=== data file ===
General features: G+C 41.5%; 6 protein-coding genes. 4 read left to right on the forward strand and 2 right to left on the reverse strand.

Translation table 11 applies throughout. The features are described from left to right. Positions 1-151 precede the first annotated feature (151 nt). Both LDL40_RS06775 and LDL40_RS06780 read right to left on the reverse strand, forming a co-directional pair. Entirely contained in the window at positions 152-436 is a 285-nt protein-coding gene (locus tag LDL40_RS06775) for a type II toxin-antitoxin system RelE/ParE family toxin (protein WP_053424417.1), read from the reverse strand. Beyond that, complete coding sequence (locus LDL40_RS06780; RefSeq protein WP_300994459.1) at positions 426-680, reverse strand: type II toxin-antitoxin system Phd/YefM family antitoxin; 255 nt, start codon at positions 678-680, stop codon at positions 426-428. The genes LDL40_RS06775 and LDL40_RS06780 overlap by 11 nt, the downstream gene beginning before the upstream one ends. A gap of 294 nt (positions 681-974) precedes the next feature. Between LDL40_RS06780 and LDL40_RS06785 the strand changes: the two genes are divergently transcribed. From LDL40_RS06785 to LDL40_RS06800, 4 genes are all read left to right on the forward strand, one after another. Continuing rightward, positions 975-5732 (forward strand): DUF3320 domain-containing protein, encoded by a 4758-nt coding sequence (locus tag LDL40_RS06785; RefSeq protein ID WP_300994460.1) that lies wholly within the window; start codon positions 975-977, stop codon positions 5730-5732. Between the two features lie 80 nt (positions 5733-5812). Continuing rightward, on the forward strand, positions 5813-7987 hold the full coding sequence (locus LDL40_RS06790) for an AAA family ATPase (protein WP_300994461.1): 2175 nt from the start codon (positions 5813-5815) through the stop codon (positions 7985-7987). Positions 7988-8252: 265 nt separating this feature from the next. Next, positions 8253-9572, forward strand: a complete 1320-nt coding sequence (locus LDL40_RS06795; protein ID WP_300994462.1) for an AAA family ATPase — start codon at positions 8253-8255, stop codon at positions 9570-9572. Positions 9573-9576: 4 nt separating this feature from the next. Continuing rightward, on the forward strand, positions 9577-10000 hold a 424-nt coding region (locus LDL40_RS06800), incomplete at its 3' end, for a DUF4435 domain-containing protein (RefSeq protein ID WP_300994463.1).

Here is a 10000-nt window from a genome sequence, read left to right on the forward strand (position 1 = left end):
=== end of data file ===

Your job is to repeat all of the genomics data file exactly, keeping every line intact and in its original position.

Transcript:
General features: G+C 41.5%; 6 protein-coding genes. 4 read left to right on the forward strand and 2 right to left on the reverse strand.

Translation table 11 applies throughout. The features are described from left to right. Positions 1-151 precede the first annotated feature (151 nt). Both LDL40_RS06775 and LDL40_RS06780 read right to left on the reverse strand, forming a co-directional pair. Entirely contained in the window at positions 152-436 is a 285-nt protein-coding gene (locus tag LDL40_RS06775) for a type II toxin-antitoxin system RelE/ParE family toxin (protein WP_053424417.1), read from the reverse strand. Beyond that, complete coding sequence (locus LDL40_RS06780; RefSeq protein WP_300994459.1) at positions 426-680, reverse strand: type II toxin-antitoxin system Phd/YefM family antitoxin; 255 nt, start codon at positions 678-680, stop codon at positions 426-428. The genes LDL40_RS06775 and LDL40_RS06780 overlap by 11 nt, the downstream gene beginning before the upstream one ends. A gap of 294 nt (positions 681-974) precedes the next feature. Between LDL40_RS06780 and LDL40_RS06785 the strand changes: the two genes are divergently transcribed. From LDL40_RS06785 to LDL40_RS06800, 4 genes are all read left to right on the forward strand, one after another. Continuing rightward, positions 975-5732 (forward strand): DUF3320 domain-containing protein, encoded by a 4758-nt coding sequence (locus tag LDL40_RS06785; RefSeq protein ID WP_300994460.1) that lies wholly within the window; start codon positions 975-977, stop codon positions 5730-5732. Between the two features lie 80 nt (positions 5733-5812). Continuing rightward, on the forward strand, positions 5813-7987 hold the full coding sequence (locus LDL40_RS06790) for an AAA family ATPase (protein WP_300994461.1): 2175 nt from the start codon (positions 5813-5815) through the stop codon (positions 7985-7987). Positions 7988-8252: 265 nt separating this feature from the next. Next, positions 8253-9572, forward strand: a complete 1320-nt coding sequence (locus LDL40_RS06795; protein ID WP_300994462.1) for an AAA family ATPase — start codon at positions 8253-8255, stop codon at positions 9570-9572. Positions 9573-9576: 4 nt separating this feature from the next. Continuing rightward, on the forward strand, positions 9577-10000 hold a 424-nt coding region (locus LDL40_RS06800), incomplete at its 3' end, for a DUF4435 domain-containing protein (RefSeq protein ID WP_300994463.1).

Here is a 10000-nt window from a genome sequence, read left to right on the forward strand (position 1 = left end):